CDC says fewer suffer after Lyme disease. Doesn’t say if they were treated early.
From the Huffington Post, Sept. 8, 2016:
By Mary Beth Pfeiffer
For at least five years, the U.S. Centers for Disease Control and Prevention has officially stated that 10 to 20 percent of patients treated for Lyme disease — some 30,000 to 60,000 of 300,000 infected yearly — “will have lingering symptoms of fatigue, pain, or joint and muscle aches,” even after supposedly curative antibiotic treatment.
But quietly, without peer review or formal announcement, the agency has decided that the actual percentage is much smaller — half or a quarter as much. The decision was made, officials told me, based on a study that showed less than 5 percent of Lyme patients exhibit ongoing symptoms after treatment.
Consequently, the CDC’s web site now states that “a small percentage” of patients will have lingering symptoms of what is called Post-treatment Lyme Disease Syndrome or PTLDS. Other studies have found higher shares of patients suffering after treatment, particularly when diagnosis is delayed. The study cited by the CDC was of patients treated early and who exhibited symptoms on average 15 years later. READ MORE.
Mary Beth Pfeiffer is a long-time investigative journalist who is writing a book on the global spread of Lyme and other tick-borne diseases. Follow her on Twitter: @marybethpf
- September 12, 2016 at 7:37 pm
Only 5%, yeah right. And pigs fly too!
- September 14, 2016 at 1:08 pm
It feels to me as if the CDC actually don’t know very much about Lyme. When my doctor called them where I live to report me having it, he told her,’ don’t send her to me, I don’t know what to do with her’. My doctors exact words, and the look on her face was surprise. I think Lyme runs rampant in the southern states and doctors treat it the way they were taught in college (if they even figure it out to begin with) 2 rounds of antibiotic and WaLa, you’re cured….Not. It took me years to find a doctor, and then she got sick from it herself (again) and had to leave. Now I am on my 3rd try to get better and was blessed to find a doctor 2 hours from my home. The difference between a Lyme Dr. and a regular physician is vast. So my advice is ‘ drop your regular family doc and seek a ‘real’ Lyme specialist because there is hope for all the many puzzling things that have been wrong with you. A real Lyme doctor knows the right questions. After years of trying to tell neurologists, rheumatologists, and my own gp something was wrong with my head, I could no longer spell words, easy words, when I finally found a Lyme specialist I literally broke out crying, her first question to me was…So, how’s your spelling? I cried happy tears, I knew this doctor would understand. She was a Lyme patient herself, who had to quit nursing school to study Lyme, because even she could not find anyone to treat her. The CDC has not a clue if you ask me.
- September 14, 2016 at 1:16 pm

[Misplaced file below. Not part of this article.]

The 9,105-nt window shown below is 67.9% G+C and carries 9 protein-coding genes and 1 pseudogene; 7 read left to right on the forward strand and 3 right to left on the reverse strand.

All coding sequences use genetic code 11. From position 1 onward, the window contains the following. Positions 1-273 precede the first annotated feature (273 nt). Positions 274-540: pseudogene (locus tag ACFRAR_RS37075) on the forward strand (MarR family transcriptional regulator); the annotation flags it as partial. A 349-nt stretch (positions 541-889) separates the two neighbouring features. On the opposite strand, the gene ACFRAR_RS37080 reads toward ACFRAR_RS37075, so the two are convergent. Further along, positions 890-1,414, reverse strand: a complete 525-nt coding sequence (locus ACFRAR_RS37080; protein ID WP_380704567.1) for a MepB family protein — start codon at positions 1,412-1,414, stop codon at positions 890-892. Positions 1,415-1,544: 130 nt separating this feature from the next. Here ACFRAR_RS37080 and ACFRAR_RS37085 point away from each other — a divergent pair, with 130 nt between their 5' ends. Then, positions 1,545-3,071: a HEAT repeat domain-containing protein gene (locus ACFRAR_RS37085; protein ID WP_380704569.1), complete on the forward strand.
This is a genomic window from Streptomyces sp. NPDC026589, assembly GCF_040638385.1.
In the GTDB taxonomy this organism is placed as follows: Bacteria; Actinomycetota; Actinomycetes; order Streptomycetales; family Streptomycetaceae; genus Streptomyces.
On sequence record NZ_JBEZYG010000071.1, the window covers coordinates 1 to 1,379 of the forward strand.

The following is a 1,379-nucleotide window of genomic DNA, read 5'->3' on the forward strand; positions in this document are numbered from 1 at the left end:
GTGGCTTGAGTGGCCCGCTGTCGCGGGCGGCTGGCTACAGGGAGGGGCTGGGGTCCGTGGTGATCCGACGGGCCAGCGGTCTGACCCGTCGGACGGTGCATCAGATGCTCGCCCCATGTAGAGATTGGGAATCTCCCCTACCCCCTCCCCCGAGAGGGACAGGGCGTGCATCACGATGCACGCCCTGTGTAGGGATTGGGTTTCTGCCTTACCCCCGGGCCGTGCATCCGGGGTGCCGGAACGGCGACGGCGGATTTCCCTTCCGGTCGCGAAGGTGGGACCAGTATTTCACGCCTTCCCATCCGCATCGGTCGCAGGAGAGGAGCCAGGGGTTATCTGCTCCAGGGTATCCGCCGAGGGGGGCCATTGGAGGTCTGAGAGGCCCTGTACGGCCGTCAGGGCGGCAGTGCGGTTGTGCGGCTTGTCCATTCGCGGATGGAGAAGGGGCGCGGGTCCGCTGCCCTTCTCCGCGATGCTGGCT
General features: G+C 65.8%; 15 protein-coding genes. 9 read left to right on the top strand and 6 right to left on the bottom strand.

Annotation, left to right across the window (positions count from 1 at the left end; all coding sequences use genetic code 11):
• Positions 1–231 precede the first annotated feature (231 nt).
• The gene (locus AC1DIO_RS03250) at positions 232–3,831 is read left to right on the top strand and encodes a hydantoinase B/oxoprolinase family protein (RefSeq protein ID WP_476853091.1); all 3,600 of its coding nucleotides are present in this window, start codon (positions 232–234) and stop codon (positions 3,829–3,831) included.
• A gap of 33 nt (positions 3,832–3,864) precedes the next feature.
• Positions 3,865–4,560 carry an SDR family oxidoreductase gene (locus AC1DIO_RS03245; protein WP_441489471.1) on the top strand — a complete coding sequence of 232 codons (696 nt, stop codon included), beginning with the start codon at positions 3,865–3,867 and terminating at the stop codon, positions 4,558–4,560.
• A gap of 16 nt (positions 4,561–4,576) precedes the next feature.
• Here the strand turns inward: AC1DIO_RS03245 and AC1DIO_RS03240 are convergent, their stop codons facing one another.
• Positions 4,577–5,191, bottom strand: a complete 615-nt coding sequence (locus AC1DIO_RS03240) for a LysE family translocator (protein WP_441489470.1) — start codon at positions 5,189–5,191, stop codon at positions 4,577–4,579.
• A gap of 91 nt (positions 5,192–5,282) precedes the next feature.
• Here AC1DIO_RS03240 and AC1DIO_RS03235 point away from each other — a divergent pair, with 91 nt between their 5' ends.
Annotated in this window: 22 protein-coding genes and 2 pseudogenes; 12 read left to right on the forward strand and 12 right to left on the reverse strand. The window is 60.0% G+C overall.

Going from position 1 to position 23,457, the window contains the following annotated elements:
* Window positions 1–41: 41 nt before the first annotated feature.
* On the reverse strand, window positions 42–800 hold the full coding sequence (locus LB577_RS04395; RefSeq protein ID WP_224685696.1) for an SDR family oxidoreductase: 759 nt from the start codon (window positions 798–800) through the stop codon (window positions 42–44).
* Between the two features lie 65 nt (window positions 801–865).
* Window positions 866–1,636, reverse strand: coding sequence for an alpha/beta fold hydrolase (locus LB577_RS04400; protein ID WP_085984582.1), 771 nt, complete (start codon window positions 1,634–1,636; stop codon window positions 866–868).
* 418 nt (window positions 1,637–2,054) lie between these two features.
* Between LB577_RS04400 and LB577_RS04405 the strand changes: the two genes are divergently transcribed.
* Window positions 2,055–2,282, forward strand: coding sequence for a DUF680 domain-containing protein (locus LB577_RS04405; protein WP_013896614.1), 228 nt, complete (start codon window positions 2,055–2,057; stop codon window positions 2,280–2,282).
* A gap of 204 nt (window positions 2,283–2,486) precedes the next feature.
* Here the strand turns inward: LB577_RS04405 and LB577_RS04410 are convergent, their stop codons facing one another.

Sounds like the CDC has been selling people like a timeshare salesman would,for all these years.
- September 14, 2016 at 1:42 pm
Post-treatment Lyme Disease Syndrome or PTLDS; the very fact that they have coined a term for what they do not understand makes my blood boil! Consider this, what they are calling a syndrome is actually a persistent infection. How ignorant is the medical profession that does not treat a patient? To only treat symptoms- or in some cases to simply deny the symptoms altogether- and ignore the underlying bacterial infection is absurd. My LLMD can clearly show the presence of spirochetes in my blood using the tool of darkfield microscopy, yet he is not allowed to use that simple test for diagnosis.
In my case, there was no treatment- despite going to a clinic with a rash after being bitten by a tick. So how can the CDC class me as post-treatment?
- September 14, 2016 at 4:05 pm
Who is your doctor and in what state?
- September 14, 2016 at 9:22 pm
Because it’s notlike we don’t try to get help for our Lyme’s were blocked
- September 29, 2016 at 5:43 am
New to this site. Now seeing an ILADS for daily treatment for Lyme, including bartonella and mycoplasma with IV Rocephin and Erythromycin after 3 trials of Doxy this past year. First LD positive was 15 mos. ago but first false positive 26 years ago when symptoms first appeared.
From 1990-1992 had constant fever, swollen cervical glands, sore throat, violent headaches with vomiting, and pronounced myalgia and fatigue. Given diagnosis of fibromyalgia then and treated with gabapentin and eventually Lyrica for severe peripheral neuropathy and Soma for muscle spasms. Cut back from full-time to part-time nursing (BSN UPenn) and accepted early retirement shortly after because of severity of mysterious symptoms. Now trying to educate about prevention and importance of early detection as well as self-education through Internet and personal contact but would to get more politically involved or assist with research. Some neuro sx appear to have improved with abx with no migraines requiring sumatriptan SC for 10 days.
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